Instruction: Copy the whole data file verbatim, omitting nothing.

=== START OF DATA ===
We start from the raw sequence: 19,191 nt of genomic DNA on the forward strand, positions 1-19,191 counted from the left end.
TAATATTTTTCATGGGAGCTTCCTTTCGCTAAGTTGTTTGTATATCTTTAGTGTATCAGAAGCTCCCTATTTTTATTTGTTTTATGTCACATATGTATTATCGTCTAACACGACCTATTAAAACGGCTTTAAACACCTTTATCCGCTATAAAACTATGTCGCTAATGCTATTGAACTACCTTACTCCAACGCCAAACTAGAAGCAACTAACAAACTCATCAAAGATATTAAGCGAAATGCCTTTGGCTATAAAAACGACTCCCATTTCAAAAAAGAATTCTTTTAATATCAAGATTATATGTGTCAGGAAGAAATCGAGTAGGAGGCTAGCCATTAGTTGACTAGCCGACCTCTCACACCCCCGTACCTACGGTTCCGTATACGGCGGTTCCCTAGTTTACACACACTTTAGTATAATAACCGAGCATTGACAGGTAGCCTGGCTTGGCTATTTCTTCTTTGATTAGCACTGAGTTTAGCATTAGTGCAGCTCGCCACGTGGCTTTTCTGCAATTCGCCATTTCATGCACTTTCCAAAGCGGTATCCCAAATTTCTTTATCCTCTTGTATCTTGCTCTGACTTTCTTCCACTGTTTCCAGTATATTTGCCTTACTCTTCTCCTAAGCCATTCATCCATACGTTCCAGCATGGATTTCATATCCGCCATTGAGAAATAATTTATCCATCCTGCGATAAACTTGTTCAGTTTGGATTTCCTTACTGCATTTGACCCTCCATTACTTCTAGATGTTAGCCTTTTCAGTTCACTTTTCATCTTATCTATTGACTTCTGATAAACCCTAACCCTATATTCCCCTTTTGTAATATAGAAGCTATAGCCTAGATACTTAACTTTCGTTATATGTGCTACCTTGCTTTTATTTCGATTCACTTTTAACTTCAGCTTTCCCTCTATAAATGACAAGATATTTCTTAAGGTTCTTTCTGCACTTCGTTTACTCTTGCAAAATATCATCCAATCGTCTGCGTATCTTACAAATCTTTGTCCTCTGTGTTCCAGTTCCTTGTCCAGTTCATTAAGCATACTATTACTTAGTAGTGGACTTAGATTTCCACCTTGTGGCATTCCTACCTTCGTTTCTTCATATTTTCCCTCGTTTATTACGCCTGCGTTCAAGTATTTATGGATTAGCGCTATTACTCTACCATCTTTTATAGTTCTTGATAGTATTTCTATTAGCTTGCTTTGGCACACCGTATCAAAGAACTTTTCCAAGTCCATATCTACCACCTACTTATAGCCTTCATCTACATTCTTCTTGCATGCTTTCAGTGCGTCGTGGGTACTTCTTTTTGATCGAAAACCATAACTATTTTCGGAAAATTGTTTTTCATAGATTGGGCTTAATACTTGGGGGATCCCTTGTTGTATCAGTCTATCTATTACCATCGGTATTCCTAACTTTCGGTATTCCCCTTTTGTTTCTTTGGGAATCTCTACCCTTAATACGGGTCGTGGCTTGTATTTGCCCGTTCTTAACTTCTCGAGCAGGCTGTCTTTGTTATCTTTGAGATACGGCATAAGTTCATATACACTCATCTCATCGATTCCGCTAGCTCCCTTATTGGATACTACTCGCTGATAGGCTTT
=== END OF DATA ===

We start from the raw sequence: 19,191 nt of genomic DNA on the forward strand, positions 1-19,191 counted from the left end.
TAATATTTTTCATGGGAGCTTCCTTTCGCTAAGTTGTTTGTATATCTTTAGTGTATCAGAAGCTCCCTATTTTTATTTGTTTTATGTCACATATGTATTATCGTCTAACACGACCTATTAAAACGGCTTTAAACACCTTTATCCGCTATAAAACTATGTCGCTAATGCTATTGAACTACCTTACTCCAACGCCAAACTAGAAGCAACTAACAAACTCATCAAAGATATTAAGCGAAATGCCTTTGGCTATAAAAACGACTCCCATTTCAAAAAAGAATTCTTTTAATATCAAGATTATATGTGTCAGGAAGAAATCGAGTAGGAGGCTAGCCATTAGTTGACTAGCCGACCTCTCACACCCCCGTACCTACGGTTCCGTATACGGCGGTTCCCTAGTTTACACACACTTTAGTATAATAACCGAGCATTGACAGGTAGCCTGGCTTGGCTATTTCTTCTTTGATTAGCACTGAGTTTAGCATTAGTGCAGCTCGCCACGTGGCTTTTCTGCAATTCGCCATTTCATGCACTTTCCAAAGCGGTATCCCAAATTTCTTTATCCTCTTGTATCTTGCTCTGACTTTCTTCCACTGTTTCCAGTATATTTGCCTTACTCTTCTCCTAAGCCATTCATCCATACGTTCCAGCATGGATTTCATATCCGCCATTGAGAAATAATTTATCCATCCTGCGATAAACTTGTTCAGTTTGGATTTCCTTACTGCATTTGACCCTCCATTACTTCTAGATGTTAGCCTTTTCAGTTCACTTTTCATCTTATCTATTGACTTCTGATAAACCCTAACCCTATATTCCCCTTTTGTAATATAGAAGCTATAGCCTAGATACTTAACTTTCGTTATATGTGCTACCTTGCTTTTATTTCGATTCACTTTTAACTTCAGCTTTCCCTCTATAAATGACAAGATATTTCTTAAGGTTCTTTCTGCACTTCGTTTACTCTTGCAAAATATCATCCAATCGTCTGCGTATCTTACAAATCTTTGTCCTCTGTGTTCCAGTTCCTTGTCCAGTTCATTAAGCATACTATTACTTAGTAGTGGACTTAGATTTCCACCTTGTGGCATTCCTACCTTCGTTTCTTCATATTTTCCCTCGTTTATTACGCCTGCGTTCAAGTATTTATGGATTAGCGCTATTACTCTACCATCTTTTATAGTTCTTGATAGTATTTCTATTAGCTTGCTTTGGCACACCGTATCAAAGAACTTTTCCAAGTCCATATCTACCACCTACTTATAGCCTTCATCTACATTCTTCTTGCATGCTTTCAGTGCGTCGTGGGTACTTCTTTTTGATCGAAAACCATAACTATTTTCGGAAAATTGTTTTTCATAGATTGGGCTTAATACTTGGGGGATCCCTTGTTGTATCAGTCTATCTATTACCATCGGTATTCCTAACTTTCGGTATTCCCCTTTTGTTTCTTTGGGAATCTCTACCCTTAATACGGGTCGTGGCTTGTATTTGCCCGTTCTTAACTTCTCGAGCAGGCTGTCTTTGTTATCTTTGAGATACGGCATAAGTTCATATACACTCATCTCATCGATTCCGCTAGCTCCCTTATTGGATACTACTCGCTGATAGGCTTT